From Docker To Podman

HowTo: Switch from Docker to Podman

TL;DR; I changed, feel more save and have less problems.

Recently I heared about Podman, an alternative to Docker which is more like Kubernetes than Docker is. This you can see already in the name podman which shows that it’s working with pods as Kubernetes does.

Why is this interresting? Because out in the wild normally a fully configurable and stackable system is used for containers. But this is not about Kubernetes.

Second interresting part of Podman is, that it runs in Userspace and not as a deamon as root. This is a big security advantage and also gives me as a user more possibilities: Linked storages are under my control and not owned by root. So I not have to start a container, link in the storage and run the delete command - I just can delete the content from my host.

As third: It’s fully compatible with OCI - Open Container Initiative, so you can run every Docker-Image which keeps up with those standards.

What’s a drawbak: No support yet (May 2019) for Windoes and OSX.

Installation

Most distributions have a Podman package. Due to the fact I recently switched to archlinux I will show you how it’s done there.

Remove docker and install podman:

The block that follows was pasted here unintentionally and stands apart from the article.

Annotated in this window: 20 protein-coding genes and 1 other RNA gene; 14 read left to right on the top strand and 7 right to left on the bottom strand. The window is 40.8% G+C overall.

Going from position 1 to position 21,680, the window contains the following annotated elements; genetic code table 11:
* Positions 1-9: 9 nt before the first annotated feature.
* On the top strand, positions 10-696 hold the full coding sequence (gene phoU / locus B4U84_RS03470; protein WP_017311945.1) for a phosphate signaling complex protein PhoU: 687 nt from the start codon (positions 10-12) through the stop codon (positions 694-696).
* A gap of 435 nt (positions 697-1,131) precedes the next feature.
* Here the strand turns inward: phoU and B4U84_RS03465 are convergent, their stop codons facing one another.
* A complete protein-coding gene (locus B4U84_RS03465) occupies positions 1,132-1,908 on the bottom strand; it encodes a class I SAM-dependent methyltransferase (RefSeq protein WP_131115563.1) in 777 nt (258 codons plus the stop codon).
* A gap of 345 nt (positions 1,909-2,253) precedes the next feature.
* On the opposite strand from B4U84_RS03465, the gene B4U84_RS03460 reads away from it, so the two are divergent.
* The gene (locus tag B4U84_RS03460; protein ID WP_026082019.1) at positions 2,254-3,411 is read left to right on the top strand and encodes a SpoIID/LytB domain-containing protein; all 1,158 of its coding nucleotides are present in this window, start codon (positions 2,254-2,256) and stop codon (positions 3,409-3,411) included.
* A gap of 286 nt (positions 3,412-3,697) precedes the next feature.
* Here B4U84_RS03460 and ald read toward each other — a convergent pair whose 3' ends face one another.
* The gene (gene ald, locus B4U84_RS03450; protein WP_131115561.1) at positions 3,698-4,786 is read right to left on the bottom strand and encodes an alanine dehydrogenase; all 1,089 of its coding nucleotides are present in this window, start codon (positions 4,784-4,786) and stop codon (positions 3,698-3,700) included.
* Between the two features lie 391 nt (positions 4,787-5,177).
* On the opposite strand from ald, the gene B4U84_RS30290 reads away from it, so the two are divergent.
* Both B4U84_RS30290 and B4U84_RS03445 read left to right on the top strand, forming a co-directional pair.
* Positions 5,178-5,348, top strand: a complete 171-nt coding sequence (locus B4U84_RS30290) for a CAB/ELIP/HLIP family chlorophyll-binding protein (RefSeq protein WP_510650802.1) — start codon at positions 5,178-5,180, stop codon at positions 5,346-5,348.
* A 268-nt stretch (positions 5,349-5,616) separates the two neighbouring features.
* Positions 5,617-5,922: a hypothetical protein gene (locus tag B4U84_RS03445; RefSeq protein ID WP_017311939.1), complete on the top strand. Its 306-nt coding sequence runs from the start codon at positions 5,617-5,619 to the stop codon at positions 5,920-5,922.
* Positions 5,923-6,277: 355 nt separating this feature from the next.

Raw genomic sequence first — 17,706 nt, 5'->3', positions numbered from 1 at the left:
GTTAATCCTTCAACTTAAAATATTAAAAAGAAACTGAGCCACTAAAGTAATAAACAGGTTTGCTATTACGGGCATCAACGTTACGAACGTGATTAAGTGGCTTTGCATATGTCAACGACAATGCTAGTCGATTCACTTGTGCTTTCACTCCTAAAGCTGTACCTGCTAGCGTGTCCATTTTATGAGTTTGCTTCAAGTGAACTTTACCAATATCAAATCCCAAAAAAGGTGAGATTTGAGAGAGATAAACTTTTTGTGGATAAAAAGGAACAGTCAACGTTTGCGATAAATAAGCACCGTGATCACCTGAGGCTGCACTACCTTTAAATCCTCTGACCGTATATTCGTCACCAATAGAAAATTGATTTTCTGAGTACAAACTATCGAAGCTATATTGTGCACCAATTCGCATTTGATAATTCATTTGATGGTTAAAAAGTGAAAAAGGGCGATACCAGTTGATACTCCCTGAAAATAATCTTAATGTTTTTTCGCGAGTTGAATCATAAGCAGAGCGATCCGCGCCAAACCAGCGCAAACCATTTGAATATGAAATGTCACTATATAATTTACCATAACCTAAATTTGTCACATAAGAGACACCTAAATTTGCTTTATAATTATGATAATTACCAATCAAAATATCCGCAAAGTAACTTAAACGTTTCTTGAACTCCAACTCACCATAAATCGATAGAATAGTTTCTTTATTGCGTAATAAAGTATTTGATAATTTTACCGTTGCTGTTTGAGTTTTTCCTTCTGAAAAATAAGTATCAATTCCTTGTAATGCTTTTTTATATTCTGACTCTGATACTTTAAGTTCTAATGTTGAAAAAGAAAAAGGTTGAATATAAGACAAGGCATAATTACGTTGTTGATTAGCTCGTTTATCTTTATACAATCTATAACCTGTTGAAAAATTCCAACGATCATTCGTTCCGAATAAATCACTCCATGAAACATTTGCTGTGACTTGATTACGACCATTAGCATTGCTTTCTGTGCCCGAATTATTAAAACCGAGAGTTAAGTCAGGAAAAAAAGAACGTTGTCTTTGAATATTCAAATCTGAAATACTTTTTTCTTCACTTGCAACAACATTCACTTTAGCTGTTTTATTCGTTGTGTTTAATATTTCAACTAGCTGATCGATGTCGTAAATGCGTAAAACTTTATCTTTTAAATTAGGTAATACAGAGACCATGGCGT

$ sudo pacman -R docker docker-compose python-dockerpty python-docker python-docker-pycreds
$ sudo pacman -S podman podman-docker

There you go, all is installed and ready for use.

Configuration

When you firts try to use it, you will notice some warnings like this:

$ podman container list
WARN[0000] cannot find mappings for user lukas: No subuid ranges found for user "lukas" in /etc/subuid 
WARN[0000] using rootless single mapping into the namespace. This might break some images. Check /etc/subuid and /etc/subgid for adding subids 
CONTAINER ID  IMAGE  COMMAND  CREATED  STATUS  PORTS  NAMES

This error comes from User Namespaces in the Linux Kernel: User Namespaces allows a process to see a completely different uid/gid mapping than the system.

The to files containes as first the suername/groupname, the starting uid/gid and as last the number of available uid/gid in the process.

I have something like this on my system: This gives my pods the uids/gids 1100000 up to 1165536.

$ cat /etc/subuid 
lukas:110000:65536

$ cat /etc/subgid 
lukas:110000:65536

Lets see if this works:

$ cat /proc/self/uid_map 
         0          0 4294967295

$ podman run fedora-minimal cat /proc/self/uid_map
...
         0       1000          1
         1     110000      65536
  • The First line shows the uid-Mapping on the base system: UID 0 is UID 0 and the system has a max of 4294967295 uids.
  • The Second line shows the mapping in the container: UID 0 is UID 1000 on the host; The container as has only UIDs from 1 up to 65536.

See more about the user namespace in podman on this blog post.

For Archlinux also read about Enable support to run unprivileged containers.

Conclusion

Easy installation, no change for a docker user on the CLI, more security and it feels faster.

What can be triky is the change from Docker to Podman with existing data this are owned by root and newly have to be owned by you. One HBase based system (openTSDB) I started over which was more easy than change all settings and permissions.

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